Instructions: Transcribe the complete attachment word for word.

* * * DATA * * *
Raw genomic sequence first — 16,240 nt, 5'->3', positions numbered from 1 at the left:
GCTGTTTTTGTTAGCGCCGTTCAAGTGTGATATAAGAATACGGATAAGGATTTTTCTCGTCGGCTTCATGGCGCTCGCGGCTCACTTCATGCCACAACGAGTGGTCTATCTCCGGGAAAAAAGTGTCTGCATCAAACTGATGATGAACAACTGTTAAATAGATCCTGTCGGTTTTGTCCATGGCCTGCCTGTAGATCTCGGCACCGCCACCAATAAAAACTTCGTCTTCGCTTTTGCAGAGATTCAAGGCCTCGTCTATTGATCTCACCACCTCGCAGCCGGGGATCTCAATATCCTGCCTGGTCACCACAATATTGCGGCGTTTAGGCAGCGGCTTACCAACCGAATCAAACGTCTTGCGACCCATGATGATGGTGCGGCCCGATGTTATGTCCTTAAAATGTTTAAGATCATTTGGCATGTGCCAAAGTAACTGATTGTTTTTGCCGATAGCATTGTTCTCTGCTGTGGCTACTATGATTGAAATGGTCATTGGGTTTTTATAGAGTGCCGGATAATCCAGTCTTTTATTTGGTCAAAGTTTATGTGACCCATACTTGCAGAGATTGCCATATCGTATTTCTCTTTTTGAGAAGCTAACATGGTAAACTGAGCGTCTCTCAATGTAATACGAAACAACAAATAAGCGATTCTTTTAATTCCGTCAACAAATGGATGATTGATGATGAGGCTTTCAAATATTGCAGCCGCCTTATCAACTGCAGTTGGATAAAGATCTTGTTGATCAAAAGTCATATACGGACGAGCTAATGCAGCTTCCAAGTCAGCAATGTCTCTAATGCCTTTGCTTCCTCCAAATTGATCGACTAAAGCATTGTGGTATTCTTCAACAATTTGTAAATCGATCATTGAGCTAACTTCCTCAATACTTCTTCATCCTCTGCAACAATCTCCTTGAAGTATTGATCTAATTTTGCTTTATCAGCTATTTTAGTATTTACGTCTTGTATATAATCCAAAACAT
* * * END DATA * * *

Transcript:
Raw genomic sequence first — 16,240 nt, 5'->3', positions numbered from 1 at the left:
GCTGTTTTTGTTAGCGCCGTTCAAGTGTGATATAAGAATACGGATAAGGATTTTTCTCGTCGGCTTCATGGCGCTCGCGGCTCACTTCATGCCACAACGAGTGGTCTATCTCCGGGAAAAAAGTGTCTGCATCAAACTGATGATGAACAACTGTTAAATAGATCCTGTCGGTTTTGTCCATGGCCTGCCTGTAGATCTCGGCACCGCCACCAATAAAAACTTCGTCTTCGCTTTTGCAGAGATTCAAGGCCTCGTCTATTGATCTCACCACCTCGCAGCCGGGGATCTCAATATCCTGCCTGGTCACCACAATATTGCGGCGTTTAGGCAGCGGCTTACCAACCGAATCAAACGTCTTGCGACCCATGATGATGGTGCGGCCCGATGTTATGTCCTTAAAATGTTTAAGATCATTTGGCATGTGCCAAAGTAACTGATTGTTTTTGCCGATAGCATTGTTCTCTGCTGTGGCTACTATGATTGAAATGGTCATTGGGTTTTTATAGAGTGCCGGATAATCCAGTCTTTTATTTGGTCAAAGTTTATGTGACCCATACTTGCAGAGATTGCCATATCGTATTTCTCTTTTTGAGAAGCTAACATGGTAAACTGAGCGTCTCTCAATGTAATACGAAACAACAAATAAGCGATTCTTTTAATTCCGTCAACAAATGGATGATTGATGATGAGGCTTTCAAATATTGCAGCCGCCTTATCAACTGCAGTTGGATAAAGATCTTGTTGATCAAAAGTCATATACGGACGAGCTAATGCAGCTTCCAAGTCAGCAATGTCTCTAATGCCTTTGCTTCCTCCAAATTGATCGACTAAAGCATTGTGGTATTCTTCAACAATTTGTAAATCGATCATTGAGCTAACTTCCTCAATACTTCTTCATCCTCTGCAACAATCTCCTTGAAGTATTGATCTAATTTTGCTTTATCAGCTATTTTAGTATTTACGTCTTGTATATAATCCAAAACAT